VV unravelling amid fresh criminal charges

Public Affairs (VV) is imploding in the wake of criminal complaints filed by its own MPs against party first deputy chairman Vít Bárta

HOT TOP|Politics & Policy
Tom Jones | 08.04.2011
The in-party allegations of corruption that center on Transport Minister Vít Bárta could lead to Public Affairs’ (VV) ouster from the three-party governing coalition

The junior coalition party Public Affairs (VV) has expelled two more of its deputies amid a fresh flurry of corruption allegations and criminal complaints in connection with the so-called “cash for loyalty” scandal centering around Transport Minister Vít Bárta, the VV first deputy chairman, who is accused of having tried to buy the support or silence of VV deputies. 

By unanimous decision on Thursday, VV’s parliamentary club voted to oust chairwoman Kristýna Kočí — the second party MP to have lodged a criminal complaint against Bárta — who she says gave her some Kč 500,000 in cash at a restaurant last Wednesday (March 30). “The money was placed between documents. …When the meeting ended, I immediately went to a lawyer and wrote a sworn statement that I did not want the money,” Kočí told Prima TV on Thursday evening.

Earlier on Thursday, Kočí had met with Prime Minister Petr Nečas, the leader of the senior coalition Civic Democratic Party (ODS), a move that “shocked” VV chairman Radek John, the interior minister, sparking him to denounce what he described as a coup attempt. John is standing by Bárta — although the two are meant to vie for the chairmanship at party elections in May — and has accused Kočí and others of collaborating with the ODS in an attempt to force VV’s exit from the three-party coalition government. ‘I consider it to be an attempted putsch within the party.’

Kočí’s meeting with Nečas immediately fueled media speculation that she had negotiated the defection of party MPs to the ranks of the ODS. “I consider it to be an attempted putsch within the party. It appears that this really is being directed from the outside, and that it doesn’t come from within VV,” John said, without revealing whom he suspects to be the outside orchestrator of the internal party rebellion. John did say, however, that he considers Kočí to be one of its leaders, along with MP Jaroslav Škárka, whose allegations set off the “cash for loyalty” scandal, and MP Stanislav Huml.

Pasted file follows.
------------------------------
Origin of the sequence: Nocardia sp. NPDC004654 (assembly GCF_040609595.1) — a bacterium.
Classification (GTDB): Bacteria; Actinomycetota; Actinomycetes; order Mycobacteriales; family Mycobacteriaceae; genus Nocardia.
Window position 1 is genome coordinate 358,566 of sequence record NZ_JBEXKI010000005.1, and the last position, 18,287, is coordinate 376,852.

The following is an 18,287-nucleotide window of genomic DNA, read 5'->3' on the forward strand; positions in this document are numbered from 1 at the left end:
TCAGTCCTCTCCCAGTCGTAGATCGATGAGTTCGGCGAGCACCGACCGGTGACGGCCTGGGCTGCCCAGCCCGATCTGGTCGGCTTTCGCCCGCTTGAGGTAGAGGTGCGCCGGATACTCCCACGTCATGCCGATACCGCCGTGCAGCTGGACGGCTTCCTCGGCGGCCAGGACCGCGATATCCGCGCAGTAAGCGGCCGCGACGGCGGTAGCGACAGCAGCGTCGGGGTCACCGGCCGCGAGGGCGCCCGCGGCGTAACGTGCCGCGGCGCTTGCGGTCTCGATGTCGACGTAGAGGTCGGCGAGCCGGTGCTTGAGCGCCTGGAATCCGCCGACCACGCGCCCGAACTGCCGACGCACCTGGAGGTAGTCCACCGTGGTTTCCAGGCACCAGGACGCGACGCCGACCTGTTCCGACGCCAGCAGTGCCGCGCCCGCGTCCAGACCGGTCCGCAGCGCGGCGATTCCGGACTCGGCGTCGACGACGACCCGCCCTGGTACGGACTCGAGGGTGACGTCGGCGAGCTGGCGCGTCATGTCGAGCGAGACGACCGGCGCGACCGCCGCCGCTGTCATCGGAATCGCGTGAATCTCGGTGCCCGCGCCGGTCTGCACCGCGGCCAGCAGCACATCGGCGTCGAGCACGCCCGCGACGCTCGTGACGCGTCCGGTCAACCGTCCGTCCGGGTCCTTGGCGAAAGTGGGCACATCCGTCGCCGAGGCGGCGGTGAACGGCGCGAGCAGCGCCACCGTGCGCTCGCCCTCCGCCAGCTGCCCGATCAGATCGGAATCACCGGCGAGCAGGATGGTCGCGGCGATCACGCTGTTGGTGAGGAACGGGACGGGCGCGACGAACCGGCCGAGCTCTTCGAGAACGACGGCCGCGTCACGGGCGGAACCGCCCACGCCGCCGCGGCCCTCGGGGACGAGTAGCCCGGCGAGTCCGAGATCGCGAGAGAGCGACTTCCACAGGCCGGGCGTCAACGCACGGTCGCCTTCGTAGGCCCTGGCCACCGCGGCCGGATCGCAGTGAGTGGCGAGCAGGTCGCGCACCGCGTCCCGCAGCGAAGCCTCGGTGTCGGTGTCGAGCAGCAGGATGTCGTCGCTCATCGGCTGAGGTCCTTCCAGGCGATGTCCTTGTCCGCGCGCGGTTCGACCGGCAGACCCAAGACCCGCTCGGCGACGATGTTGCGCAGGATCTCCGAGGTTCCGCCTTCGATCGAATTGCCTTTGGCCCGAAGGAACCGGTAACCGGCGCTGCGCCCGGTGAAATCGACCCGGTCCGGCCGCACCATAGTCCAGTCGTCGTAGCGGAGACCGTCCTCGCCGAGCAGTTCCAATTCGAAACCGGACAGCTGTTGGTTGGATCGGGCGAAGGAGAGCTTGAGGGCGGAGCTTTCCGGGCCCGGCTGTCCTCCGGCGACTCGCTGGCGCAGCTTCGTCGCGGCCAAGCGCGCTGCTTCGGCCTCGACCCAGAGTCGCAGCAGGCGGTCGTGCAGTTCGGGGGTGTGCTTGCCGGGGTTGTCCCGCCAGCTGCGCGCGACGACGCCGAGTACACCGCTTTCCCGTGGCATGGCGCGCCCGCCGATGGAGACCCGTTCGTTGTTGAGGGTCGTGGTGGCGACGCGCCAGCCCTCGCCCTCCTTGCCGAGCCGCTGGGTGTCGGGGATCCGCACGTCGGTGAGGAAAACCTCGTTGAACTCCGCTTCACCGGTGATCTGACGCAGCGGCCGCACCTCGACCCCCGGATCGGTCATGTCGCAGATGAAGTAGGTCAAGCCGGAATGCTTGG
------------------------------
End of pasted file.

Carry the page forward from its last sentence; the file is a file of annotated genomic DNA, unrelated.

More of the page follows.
Škárka, who was expelled from the party on Tuesday for breaking VV’s code of ethics and bringing the party into disrepute, had already filed similar criminal compliant against Bárta. Huml was also expelled from VV on Thursday, though he announced his resignation from the party earlier in the day.

VV has 24 seats in the lower house of Parliament. John said he could count on the support of all the 19 of parliamentary members who attended Thursday’s parliamentary club meeting, with the obvious exception of Kočí. Four party MPs were not present at the meeting: Škárka, Huml, Jana Suchá, and Miroslav Petráň, who is out of the country. Conflicting reports have emerged about the reason for Suchá’s absence.

The ODS and TOP 09 have delivered highly guarded reactions to the affair and say that the matter needs to be sorted out within VV’s ranks. However, one exception is the head of TOP 09’s club of MPs, who earlier suggested that if the “cash for loyalty” claims prove to be true, it could lead to the dissolution of the ruling coalition.

See related article: ‘Cash for loyalty’ report rocks Public Affairs 

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